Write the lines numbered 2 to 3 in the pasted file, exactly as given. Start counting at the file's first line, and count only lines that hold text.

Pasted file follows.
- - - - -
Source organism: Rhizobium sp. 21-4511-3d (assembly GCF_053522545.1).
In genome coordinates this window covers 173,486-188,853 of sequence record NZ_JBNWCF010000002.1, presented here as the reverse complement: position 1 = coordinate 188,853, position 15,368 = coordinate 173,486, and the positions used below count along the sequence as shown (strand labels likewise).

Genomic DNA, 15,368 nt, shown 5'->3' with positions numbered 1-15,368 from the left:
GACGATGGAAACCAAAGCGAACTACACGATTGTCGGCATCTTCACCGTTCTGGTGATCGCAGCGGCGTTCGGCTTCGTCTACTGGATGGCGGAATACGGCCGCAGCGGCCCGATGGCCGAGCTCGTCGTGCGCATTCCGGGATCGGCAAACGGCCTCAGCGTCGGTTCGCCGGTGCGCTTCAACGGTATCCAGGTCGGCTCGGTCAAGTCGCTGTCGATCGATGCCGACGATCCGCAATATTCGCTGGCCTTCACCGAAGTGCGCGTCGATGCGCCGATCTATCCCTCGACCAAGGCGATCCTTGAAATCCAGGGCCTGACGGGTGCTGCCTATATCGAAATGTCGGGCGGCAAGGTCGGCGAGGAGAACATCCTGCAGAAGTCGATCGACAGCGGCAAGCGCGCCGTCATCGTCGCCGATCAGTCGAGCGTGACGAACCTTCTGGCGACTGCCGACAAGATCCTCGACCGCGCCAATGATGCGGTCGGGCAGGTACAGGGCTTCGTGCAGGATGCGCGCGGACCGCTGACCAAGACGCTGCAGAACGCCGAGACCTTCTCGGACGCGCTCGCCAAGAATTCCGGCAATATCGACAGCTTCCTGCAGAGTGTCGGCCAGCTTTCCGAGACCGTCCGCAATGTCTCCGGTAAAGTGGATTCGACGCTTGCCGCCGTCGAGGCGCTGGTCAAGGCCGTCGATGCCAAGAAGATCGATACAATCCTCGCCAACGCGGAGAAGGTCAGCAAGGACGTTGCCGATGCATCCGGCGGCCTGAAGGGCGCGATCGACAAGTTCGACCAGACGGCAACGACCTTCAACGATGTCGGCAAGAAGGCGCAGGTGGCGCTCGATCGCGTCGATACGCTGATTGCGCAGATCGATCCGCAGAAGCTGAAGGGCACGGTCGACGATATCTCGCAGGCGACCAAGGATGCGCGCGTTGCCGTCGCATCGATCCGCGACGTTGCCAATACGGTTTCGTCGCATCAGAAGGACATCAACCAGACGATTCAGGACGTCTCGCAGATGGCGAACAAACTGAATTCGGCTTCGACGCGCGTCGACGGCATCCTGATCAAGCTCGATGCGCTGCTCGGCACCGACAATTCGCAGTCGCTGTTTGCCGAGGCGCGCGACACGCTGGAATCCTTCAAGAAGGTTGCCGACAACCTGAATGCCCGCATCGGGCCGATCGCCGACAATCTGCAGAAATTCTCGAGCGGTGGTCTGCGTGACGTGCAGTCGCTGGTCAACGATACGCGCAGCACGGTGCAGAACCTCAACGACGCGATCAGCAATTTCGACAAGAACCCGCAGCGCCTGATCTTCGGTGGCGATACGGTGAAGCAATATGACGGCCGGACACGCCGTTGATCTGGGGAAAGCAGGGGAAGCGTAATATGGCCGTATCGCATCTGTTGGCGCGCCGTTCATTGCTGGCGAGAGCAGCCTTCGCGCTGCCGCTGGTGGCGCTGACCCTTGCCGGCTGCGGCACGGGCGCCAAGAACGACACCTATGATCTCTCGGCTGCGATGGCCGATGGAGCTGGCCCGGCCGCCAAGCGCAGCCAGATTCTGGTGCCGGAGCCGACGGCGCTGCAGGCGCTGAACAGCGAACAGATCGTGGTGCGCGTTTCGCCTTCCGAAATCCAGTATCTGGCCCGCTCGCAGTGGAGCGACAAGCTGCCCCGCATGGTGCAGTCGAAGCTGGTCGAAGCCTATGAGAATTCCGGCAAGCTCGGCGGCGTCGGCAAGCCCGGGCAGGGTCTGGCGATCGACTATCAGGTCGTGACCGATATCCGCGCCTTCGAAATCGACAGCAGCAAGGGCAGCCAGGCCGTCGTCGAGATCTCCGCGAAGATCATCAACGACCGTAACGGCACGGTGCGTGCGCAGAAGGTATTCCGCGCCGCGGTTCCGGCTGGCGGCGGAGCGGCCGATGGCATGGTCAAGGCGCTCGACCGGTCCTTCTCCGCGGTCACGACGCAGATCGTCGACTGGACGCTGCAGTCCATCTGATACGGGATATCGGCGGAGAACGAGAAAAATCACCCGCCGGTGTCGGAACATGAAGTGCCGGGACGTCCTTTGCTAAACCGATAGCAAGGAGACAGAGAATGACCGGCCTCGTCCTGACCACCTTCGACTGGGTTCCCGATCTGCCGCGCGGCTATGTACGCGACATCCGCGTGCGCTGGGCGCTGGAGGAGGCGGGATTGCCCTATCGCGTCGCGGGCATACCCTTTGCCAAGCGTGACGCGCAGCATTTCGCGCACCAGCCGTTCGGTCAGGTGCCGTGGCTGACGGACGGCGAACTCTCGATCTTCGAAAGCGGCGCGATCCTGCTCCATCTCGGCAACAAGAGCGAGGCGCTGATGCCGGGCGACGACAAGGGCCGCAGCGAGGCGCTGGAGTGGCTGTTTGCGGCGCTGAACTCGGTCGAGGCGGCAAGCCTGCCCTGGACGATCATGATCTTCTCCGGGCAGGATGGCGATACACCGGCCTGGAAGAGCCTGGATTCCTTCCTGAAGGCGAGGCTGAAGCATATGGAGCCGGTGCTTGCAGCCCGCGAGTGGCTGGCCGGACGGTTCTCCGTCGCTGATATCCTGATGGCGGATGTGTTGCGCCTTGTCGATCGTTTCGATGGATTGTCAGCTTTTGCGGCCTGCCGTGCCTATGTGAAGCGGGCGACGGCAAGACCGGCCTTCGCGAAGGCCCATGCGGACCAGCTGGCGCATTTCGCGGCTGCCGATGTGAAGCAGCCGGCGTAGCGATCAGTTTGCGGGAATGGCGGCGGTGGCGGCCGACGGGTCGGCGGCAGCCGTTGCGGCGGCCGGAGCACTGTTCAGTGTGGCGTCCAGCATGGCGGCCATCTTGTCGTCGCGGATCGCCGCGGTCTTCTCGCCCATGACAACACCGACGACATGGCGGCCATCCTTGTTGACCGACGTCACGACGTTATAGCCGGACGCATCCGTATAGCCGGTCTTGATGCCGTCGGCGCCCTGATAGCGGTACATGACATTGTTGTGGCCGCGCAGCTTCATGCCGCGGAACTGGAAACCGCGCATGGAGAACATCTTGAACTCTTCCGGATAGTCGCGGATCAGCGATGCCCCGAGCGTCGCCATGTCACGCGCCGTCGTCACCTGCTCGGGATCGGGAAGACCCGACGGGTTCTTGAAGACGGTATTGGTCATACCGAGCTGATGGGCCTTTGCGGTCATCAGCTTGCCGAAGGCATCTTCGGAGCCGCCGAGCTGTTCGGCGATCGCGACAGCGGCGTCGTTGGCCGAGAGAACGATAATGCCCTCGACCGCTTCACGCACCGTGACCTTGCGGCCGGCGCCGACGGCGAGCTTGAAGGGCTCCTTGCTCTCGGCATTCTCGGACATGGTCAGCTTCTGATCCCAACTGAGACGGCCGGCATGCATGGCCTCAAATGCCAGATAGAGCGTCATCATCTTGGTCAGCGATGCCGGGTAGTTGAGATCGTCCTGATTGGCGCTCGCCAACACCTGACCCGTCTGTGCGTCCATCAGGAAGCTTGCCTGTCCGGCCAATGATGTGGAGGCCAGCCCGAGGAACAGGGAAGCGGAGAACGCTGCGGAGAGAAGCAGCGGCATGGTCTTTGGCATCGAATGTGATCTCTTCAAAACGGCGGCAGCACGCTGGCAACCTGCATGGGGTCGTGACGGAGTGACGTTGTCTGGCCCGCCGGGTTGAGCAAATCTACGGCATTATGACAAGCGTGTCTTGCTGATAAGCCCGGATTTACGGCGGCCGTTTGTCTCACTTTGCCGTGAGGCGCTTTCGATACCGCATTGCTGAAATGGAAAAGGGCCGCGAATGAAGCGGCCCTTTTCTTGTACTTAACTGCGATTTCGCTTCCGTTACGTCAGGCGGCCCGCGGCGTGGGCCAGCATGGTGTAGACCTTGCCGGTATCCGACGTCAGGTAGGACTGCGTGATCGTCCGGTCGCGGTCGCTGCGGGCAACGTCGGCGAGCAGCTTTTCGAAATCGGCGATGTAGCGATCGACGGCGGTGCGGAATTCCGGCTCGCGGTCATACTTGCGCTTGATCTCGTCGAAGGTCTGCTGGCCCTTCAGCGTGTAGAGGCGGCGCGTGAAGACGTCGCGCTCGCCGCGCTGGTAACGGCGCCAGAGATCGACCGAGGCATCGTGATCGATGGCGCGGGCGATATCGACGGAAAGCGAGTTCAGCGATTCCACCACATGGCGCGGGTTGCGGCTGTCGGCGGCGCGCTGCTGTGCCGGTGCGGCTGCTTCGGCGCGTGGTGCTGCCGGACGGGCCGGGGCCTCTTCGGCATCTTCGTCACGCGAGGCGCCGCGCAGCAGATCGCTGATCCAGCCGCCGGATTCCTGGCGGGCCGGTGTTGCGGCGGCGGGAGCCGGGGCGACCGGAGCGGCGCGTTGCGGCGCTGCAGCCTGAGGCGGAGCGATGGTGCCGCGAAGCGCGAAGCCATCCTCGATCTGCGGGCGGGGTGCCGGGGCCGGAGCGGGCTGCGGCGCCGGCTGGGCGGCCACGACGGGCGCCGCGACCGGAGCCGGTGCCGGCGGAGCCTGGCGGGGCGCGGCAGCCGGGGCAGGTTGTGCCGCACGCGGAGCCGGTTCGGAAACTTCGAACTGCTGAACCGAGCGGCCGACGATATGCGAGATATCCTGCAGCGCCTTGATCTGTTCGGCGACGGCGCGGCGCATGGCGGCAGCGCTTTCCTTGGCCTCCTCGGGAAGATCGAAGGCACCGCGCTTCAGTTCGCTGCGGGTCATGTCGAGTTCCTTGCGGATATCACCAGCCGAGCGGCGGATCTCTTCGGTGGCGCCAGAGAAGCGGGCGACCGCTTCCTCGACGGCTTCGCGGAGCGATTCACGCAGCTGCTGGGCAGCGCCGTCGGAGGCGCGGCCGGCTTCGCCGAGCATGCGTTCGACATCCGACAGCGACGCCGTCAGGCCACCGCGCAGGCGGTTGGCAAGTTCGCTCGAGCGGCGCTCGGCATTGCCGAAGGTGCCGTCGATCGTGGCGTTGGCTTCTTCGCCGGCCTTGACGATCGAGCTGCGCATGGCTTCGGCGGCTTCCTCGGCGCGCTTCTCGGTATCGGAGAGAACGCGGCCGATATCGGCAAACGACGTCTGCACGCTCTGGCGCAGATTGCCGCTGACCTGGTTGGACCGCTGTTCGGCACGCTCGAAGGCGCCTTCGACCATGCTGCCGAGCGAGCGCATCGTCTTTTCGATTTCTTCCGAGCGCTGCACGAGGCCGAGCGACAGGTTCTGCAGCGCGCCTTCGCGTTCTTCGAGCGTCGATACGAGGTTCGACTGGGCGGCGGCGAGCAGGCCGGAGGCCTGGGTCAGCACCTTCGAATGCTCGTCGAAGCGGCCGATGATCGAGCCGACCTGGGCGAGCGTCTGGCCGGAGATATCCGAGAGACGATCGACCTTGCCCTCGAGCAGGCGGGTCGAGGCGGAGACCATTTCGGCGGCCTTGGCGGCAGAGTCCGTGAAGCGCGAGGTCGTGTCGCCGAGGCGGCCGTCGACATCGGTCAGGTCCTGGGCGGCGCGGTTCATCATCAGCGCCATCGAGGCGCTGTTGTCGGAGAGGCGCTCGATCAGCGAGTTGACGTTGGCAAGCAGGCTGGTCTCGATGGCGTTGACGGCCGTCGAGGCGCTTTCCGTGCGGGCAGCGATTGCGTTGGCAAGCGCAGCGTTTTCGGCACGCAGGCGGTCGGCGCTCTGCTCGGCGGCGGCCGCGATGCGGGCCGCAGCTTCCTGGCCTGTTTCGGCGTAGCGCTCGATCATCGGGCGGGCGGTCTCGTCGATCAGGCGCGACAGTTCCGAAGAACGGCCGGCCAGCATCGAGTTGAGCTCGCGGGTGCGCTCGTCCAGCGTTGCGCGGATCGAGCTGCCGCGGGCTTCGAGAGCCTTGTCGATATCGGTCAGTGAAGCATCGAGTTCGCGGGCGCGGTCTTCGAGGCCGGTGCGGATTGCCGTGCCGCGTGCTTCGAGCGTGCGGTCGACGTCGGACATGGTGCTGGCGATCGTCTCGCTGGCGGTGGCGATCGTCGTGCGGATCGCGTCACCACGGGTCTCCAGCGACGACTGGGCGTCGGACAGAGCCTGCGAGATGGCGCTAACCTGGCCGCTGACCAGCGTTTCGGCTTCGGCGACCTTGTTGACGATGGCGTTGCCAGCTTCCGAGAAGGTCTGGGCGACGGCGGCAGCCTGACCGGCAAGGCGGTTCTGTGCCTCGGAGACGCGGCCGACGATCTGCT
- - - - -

In genome coordinates this window covers 173,486-188,853 of sequence record NZ_JBNWCF010000002.1, presented here as the reverse complement: position 1 = coordinate 188,853, position 15,368 = coordinate 173,486, and the positions used below count along the sequence as shown (strand labels likewise).

Genomic DNA, 15,368 nt, shown 5'->3' with positions numbered 1-15,368 from the left: